"Fred has been among Southern Baptists for more than 20 years as a pastor. He has taken a church that was at death's door to the largest worshipping congregation in the state of Louisiana among Southern Baptists," Crosby said.
"He has been a great evangelist and has baptized thousands of people through these years of ministry."
Luter, the SBC's current first vice president, told his congregation Jan. 29 he is willing to be nominated for president of the Southern Baptist Convention.
Crosby cited Luter's diligence and determination as a pastor, Bible expositor, evangelist and spiritual leader as characteristics that qualify him to lead Southern Baptists. Luter's family life -- his love for his wife Elizabeth, and his two children, Kimberly and Fred "Chip" III -- is a model for Southern Baptist ministers, Crosby said.
The fact that Luter is African American would make his election a historic moment for Southern Baptists, Crosby said.
"Our election of Fred Luter as the first African American president of the SBC will send a great, hopeful, powerful message to our city, our culture, our convention and our country," Crosby said in an interview. "For many, it will make them rethink who Southern Baptists are, and it will help us reach the new diversity that we find in our cities.
"For Southern Baptists to elect Fred Luter heralds a new era of inclusion -- of working together in our diversity," Crosby continued. "It is a statement that people of all ethnic groups make up the Southern Baptist Convention and are honored."
Luter, who often calls himself a "street preacher from the Lower Ninth Ward," has made a significant mark on Southern Baptist life. A popular preacher at conferences and seminaries across the country, Luter became the first African American to preach the keynote sermon at the Southern Baptist Convention in 2001. At last year's annual meeting in Phoenix, Luter became the first African American to serve as the convention's first vice president.
Though known for boldness in proclaiming the Bible, Luter is a native New Orleanian who became pastor of Franklin Avenue in 1986 at a time when the church was fading as its surrounding neighborhoods were in transition. Under his leadership the church was given fresh life. Membership grew to around 5,000 and each Sunday, the church draws nearly 7,000 worshippers.
Deeply involved in Southern Baptist life, Luter has served in leadership roles on the local, state and national level. The New Orleans Baptist Association (NOBA) and the Louisiana Baptist Convention have tapped him for numerous leadership positions, and he served as a member of the committee that worked on the revision of the Baptist Faith and Message 2000.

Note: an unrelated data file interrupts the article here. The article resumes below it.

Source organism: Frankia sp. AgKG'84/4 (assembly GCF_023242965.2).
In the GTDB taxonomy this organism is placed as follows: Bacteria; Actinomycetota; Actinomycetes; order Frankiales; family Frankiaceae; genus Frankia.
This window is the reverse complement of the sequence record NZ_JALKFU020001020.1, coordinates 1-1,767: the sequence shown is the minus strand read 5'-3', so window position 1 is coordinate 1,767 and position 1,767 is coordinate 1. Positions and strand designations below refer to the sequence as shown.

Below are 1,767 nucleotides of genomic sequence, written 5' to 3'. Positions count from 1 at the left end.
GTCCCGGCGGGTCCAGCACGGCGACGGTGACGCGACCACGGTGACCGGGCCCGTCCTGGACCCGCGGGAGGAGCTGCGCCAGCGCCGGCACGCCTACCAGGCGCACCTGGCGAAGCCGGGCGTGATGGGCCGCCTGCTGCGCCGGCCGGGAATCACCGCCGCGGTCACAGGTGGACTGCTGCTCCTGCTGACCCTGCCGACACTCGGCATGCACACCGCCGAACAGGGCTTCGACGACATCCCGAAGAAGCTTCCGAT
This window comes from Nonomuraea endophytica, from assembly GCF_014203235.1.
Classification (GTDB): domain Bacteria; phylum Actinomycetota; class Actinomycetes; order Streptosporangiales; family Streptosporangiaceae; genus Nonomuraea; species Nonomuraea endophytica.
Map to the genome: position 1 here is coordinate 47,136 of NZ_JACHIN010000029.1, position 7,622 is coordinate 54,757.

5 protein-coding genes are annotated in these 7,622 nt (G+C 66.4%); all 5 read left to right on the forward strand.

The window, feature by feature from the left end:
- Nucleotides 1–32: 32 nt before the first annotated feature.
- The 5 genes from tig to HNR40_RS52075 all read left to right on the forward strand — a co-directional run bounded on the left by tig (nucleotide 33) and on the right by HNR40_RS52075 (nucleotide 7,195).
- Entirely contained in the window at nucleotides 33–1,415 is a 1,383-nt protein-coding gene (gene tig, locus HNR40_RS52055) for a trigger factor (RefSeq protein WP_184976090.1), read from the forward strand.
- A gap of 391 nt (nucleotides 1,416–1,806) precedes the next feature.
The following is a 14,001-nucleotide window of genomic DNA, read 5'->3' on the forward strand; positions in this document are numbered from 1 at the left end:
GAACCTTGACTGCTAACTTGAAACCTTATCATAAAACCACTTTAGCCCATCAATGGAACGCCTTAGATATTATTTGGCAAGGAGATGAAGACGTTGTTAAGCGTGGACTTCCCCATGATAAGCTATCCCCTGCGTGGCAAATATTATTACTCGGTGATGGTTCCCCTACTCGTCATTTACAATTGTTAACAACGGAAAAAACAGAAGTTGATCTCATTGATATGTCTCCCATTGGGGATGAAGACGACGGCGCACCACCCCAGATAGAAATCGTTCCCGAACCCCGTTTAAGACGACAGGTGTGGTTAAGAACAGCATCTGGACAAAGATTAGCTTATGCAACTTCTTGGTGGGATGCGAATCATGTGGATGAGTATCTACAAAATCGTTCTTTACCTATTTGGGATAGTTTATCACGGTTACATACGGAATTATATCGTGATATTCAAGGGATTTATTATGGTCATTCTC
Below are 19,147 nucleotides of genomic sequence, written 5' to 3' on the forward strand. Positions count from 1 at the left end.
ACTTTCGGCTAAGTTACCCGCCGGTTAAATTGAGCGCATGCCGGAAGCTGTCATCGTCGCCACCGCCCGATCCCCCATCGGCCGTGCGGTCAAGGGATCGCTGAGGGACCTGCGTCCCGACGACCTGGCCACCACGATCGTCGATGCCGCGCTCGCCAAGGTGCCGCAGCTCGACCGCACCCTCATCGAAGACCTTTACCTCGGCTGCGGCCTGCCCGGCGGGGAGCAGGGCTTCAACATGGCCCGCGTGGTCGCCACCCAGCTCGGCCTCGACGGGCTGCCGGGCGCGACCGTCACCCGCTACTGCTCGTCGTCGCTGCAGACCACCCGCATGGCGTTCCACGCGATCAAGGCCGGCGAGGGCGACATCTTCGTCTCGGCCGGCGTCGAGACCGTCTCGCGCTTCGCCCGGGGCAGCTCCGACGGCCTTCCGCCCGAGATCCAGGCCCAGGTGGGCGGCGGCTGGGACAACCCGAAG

"Fred Luter's support of our local association is stellar," Crosby said. "We could not do what we do without him or Franklin Avenue Baptist Church."
Crosby commended Luter for his pastoral leadership following Hurricane Katrina. Franklin Avenue's building was inundated with water and most of the church's members were displaced, but Luter's commitment to the congregation never wavered.
"Fred returned to New Orleans to continue his ministry even though I am confident he could have moved on to other places and pulpits," Crosby said. "But his heart was drawn here and he demonstrated the faithfulness of a pastor who cares for his flock.
"He met with his people who had evacuated to other places and he wanted to start meeting with his congregation here in New Orleans, but the building took on seven feet of water. There was no part of the facility that was able to be used," Crosby said.
Crosby offered space at First Baptist. Franklin Avenue met there for worship at 7:30 a.m. every Sunday for nearly two and a half years. During that time, the two congregations grew close and began to participate in ministry together. The churches joined together for men's ministry, the women's Bible studies and Vacation Bible School. Though Franklin Avenue moved back to its restored facility in April 2008, the churches have remained close.
"We are still doing some of those things together," Crosby said. The men's and women's groups from both churches still gather for prayer, fellowship and Bible study. Franklin Avenue also is involved in First Baptist's efforts to reach the Songhai people in Accra, Ghana.
"Fred and I have grown to love each other. I have a great respect for him as a man of God and expositor of the Word of God to his people," Crosby. "I think Fred Luter is a great example of evangelism, family life, pastoral care and leadership and we need him now."
New Orleans Baptist Theological Seminary President Chuck Kelley, a longtime co-laborer with Luter in New Orleans, affirmed Crosby's nomination of Luter.
"Slice off any aspect of a pastor's work, and Fred Luter does it well," Kelley said. "Look at him as a leader, and his work in the aftermath of Katrina is the stuff of legend. Check his calendar and you will find him active at every level of SBC life, including the grunt work of committee meetings no one even knows he attends. Invite him to preach and everyone will remember him and want him back. He is as Southern Baptist as Southern Baptist gets."
Gary D. Myers is director of public relations at New Orleans Baptist Theological Seminary. Get Baptist Press headlines and breaking news on Twitter (@BaptistPress), Facebook (Facebook.com/BaptistPress) and in your email(baptistpress.com/SubscribeBP.asp).
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